[Top][All Lists]

[Date Prev][Date Next][Thread Prev][Thread Next][Date Index][Thread Index]

Re: Indexed search with grep-like output

From: Lennart Borgman
Subject: Re: Indexed search with grep-like output
Date: Tue, 4 Jan 2011 09:39:28 +0100

On Tue, Jan 4, 2011 at 9:11 AM, Eli Zaretskii <address@hidden> wrote:
>> From: Lennart Borgman <address@hidden>
>> Date: Tue, 4 Jan 2011 08:22:09 +0100
>> Cc: address@hidden, address@hidden, address@hidden
>> > In the directory where you installed docindexer, there's a file named
>> > conf.py, a piece of Python code that describes the docindexer parser
>> > configuration.  Its syntax should be self-explanatory; you can add
>> > entries there for whatever source files you'd like to index.
>> No, you do not have that file if you used the installer and installed
>> the binary version.
> Well, I certainly did use the installer, and I do have that file.  Are
> you sure you don't have it?

Yes, and I just told what Stuart told me.

> In any case, you can find it in the docindexer source distribution.
>> If you want to use that installer you can not
>> change the how files with different extensions are parsed by docindex.
> But I just did change that.  Here's the exact recipe:
>  . Find config.py in the docindexer installation directory and edit it
>   to add a line for *.el files.
>  . Find a file named library.zip in the docindexer installation
>   directory.  This is the class library used by docindexer.
>  . Replace the file docindexer/config.pyc in library.zip with the
>   edited docindexer/config.py.  Note: the .pyc extension means that
>   the file was compiled by Python; the corresponding .py file is not
>   compiled, but it will be used anyway -- this is similar to what
>   Emacs does with *.el and *.elc files.
>  . Run "docindexer --config" and make sure you see the *.el line in
>   the output.

Hm. Nice.

> After performing the above procedure, I have just indexed the entire
> Emacs lisp/ directory.  It took 3 minutes (yes, the indexer is not
> very fast, which is why it's scheduled to run at night when I'm away;
> mkid does the same job 3 times faster).
> Morale: Never underestimate the power of Free Software!  When you have
> sources, _you_ are in control, not the software developer.  This is
> what Free Software is all about.

It is nice, but normally you do not want to go through trouble just to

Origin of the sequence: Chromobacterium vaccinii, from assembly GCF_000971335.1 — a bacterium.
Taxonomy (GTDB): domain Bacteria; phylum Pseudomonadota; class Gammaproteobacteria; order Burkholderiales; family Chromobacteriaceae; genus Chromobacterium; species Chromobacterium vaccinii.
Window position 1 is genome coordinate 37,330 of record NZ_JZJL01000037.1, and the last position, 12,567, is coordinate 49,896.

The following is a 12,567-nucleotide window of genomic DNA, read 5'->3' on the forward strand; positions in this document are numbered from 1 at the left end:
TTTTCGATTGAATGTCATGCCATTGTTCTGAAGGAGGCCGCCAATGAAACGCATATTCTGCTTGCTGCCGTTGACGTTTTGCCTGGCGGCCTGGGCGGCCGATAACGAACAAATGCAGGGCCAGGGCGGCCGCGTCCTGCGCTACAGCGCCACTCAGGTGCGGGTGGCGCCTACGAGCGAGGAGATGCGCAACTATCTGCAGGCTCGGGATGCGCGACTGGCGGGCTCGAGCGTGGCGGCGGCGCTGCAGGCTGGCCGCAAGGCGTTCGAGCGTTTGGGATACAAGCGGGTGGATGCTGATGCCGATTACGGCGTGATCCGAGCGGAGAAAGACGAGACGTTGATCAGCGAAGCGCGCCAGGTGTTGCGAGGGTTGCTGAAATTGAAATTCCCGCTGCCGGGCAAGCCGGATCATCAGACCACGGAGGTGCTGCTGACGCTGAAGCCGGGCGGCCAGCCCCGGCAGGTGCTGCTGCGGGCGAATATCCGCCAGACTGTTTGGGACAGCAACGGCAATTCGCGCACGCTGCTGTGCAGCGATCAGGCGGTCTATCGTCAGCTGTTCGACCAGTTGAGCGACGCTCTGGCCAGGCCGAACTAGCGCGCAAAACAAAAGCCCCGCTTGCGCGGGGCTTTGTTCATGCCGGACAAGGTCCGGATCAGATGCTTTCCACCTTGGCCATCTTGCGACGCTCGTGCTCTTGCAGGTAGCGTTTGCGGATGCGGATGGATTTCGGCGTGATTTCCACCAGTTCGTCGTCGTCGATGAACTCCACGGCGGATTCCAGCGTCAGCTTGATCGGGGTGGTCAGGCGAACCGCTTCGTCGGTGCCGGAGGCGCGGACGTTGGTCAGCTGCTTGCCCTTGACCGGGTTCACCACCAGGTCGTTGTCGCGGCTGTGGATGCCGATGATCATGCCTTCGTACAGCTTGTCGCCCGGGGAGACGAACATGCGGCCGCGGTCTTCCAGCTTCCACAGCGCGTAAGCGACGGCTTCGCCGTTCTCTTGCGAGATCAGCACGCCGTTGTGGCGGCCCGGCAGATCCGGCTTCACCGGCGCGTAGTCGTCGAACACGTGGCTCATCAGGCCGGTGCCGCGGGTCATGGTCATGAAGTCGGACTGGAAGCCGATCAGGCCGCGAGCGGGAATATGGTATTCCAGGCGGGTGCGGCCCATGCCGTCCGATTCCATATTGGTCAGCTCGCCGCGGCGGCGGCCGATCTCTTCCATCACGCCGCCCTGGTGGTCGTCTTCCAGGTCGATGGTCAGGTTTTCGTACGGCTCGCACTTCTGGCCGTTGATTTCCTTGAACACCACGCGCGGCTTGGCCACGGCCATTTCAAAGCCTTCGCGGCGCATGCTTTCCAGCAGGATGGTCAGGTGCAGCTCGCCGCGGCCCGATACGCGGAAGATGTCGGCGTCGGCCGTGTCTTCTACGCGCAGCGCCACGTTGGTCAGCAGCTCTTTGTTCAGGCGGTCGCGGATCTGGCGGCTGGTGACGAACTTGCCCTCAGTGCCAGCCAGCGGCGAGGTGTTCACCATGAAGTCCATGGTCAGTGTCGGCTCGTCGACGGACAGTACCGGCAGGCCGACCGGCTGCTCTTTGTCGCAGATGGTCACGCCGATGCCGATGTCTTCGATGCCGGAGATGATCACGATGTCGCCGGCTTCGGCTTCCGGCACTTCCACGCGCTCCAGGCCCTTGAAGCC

use a new bit of software. You might rightly suspect that it is a
waste of time to do that in many cases.

>> > Having said that, I don't think docindexer is the right tool for
>> > indexing program source files.  Lucene text analyzers are biased
>> > towards indexing plain text, so they typically ignore one-letter
>> > words, like "a" and "i", words like "the", "in", "on", "some", etc. --
>> > which could well be valid identifiers in a program.  It really isn't
>> > the tool for this job.
>> It does not give an index of the kind you want, that is correct.
>> However I might still find it handy to quickly find parts of the code.
> Is it really handy?  Lisp identifiers include punctuation characters
> such as `-', `>', `:', etc.  I'd guess that plain text indexing will
> not index these identifiers as you'd want to.

It is a good point, I do not know. But I wrote this mainly for
org-mode files and thought it could be used for code too for quickly
finding something.

I still think it can - if I change one little thing: If the line
matcher uses AND it would be much better.

>> If you want to then feel free to add support for ID-utils to
>> idxsearch.el. It should typically be a file on its own. The file
>> idxdocindex.el is a good starting example.
> I'd rather extend id-utils.el, and eventually add that to Emacs.

Well, it might be good they stay separate.

Another way to handle it might be to use the parsers from ID-utils and
feed a regular search engine. Though you might perhaps then still have
trouble with the query language. (Which of course can be solved in
free software...)

reply via email to

[Prev in Thread] Current Thread [Next in Thread]